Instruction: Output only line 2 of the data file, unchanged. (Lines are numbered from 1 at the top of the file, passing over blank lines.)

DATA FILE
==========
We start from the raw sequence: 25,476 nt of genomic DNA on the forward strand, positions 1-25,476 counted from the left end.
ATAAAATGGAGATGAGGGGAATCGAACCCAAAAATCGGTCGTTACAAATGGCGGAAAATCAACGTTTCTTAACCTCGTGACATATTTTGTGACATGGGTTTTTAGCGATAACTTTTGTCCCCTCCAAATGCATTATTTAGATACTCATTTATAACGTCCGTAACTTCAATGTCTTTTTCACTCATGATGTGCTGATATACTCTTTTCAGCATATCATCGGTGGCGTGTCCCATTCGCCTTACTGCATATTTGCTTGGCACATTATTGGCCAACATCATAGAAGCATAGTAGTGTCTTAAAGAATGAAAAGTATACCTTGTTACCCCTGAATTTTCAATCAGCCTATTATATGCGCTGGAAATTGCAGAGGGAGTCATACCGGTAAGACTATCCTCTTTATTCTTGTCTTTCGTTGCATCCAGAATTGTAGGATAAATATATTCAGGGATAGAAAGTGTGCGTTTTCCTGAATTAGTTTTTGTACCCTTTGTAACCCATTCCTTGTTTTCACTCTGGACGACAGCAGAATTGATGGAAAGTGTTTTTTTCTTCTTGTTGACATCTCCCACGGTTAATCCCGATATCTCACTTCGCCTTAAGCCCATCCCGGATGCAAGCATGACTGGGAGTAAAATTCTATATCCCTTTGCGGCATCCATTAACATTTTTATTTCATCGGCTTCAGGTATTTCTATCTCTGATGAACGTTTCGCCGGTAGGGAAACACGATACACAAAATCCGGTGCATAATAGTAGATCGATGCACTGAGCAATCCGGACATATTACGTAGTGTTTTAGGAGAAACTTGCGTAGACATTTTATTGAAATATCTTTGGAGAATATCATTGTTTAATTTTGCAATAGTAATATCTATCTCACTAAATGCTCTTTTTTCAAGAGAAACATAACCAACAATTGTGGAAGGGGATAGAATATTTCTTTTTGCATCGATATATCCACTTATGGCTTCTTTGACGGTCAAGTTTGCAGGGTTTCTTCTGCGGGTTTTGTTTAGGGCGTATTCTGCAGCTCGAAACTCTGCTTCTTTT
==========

ATAAAATGGAGATGAGGGGAATCGAACCCAAAAATCGGTCGTTACAAATGGCGGAAAATCAACGTTTCTTAACCTCGTGACATATTTTGTGACATGGGTTTTTAGCGATAACTTTTGTCCCCTCCAAATGCATTATTTAGATACTCATTTATAACGTCCGTAACTTCAATGTCTTTTTCACTCATGATGTGCTGATATACTCTTTTCAGCATATCATCGGTGGCGTGTCCCATTCGCCTTACTGCATATTTGCTTGGCACATTATTGGCCAACATCATAGAAGCATAGTAGTGTCTTAAAGAATGAAAAGTATACCTTGTTACCCCTGAATTTTCAATCAGCCTATTATATGCGCTGGAAATTGCAGAGGGAGTCATACCGGTAAGACTATCCTCTTTATTCTTGTCTTTCGTTGCATCCAGAATTGTAGGATAAATATATTCAGGGATAGAAAGTGTGCGTTTTCCTGAATTAGTTTTTGTACCCTTTGTAACCCATTCCTTGTTTTCACTCTGGACGACAGCAGAATTGATGGAAAGTGTTTTTTTCTTCTTGTTGACATCTCCCACGGTTAATCCCGATATCTCACTTCGCCTTAAGCCCATCCCGGATGCAAGCATGACTGGGAGTAAAATTCTATATCCCTTTGCGGCATCCATTAACATTTTTATTTCATCGGCTTCAGGTATTTCTATCTCTGATGAACGTTTCGCCGGTAGGGAAACACGATACACAAAATCCGGTGCATAATAGTAGATCGATGCACTGAGCAATCCGGACATATTACGTAGTGTTTTAGGAGAAACTTGCGTAGACATTTTATTGAAATATCTTTGGAGAATATCATTGTTTAATTTTGCAATAGTAATATCTATCTCACTAAATGCTCTTTTTTCAAGAGAAACATAACCAACAATTGTGGAAGGGGATAGAATATTTCTTTTTGCATCGATATATCCACTTATGGCTTCTTTGACGGTCAAGTTTGCAGGGTTTCTTCTGCGGGTTTTGTTTAGGGCGTATTCTGCAGCTCGAAACTCTGCTTCTTTT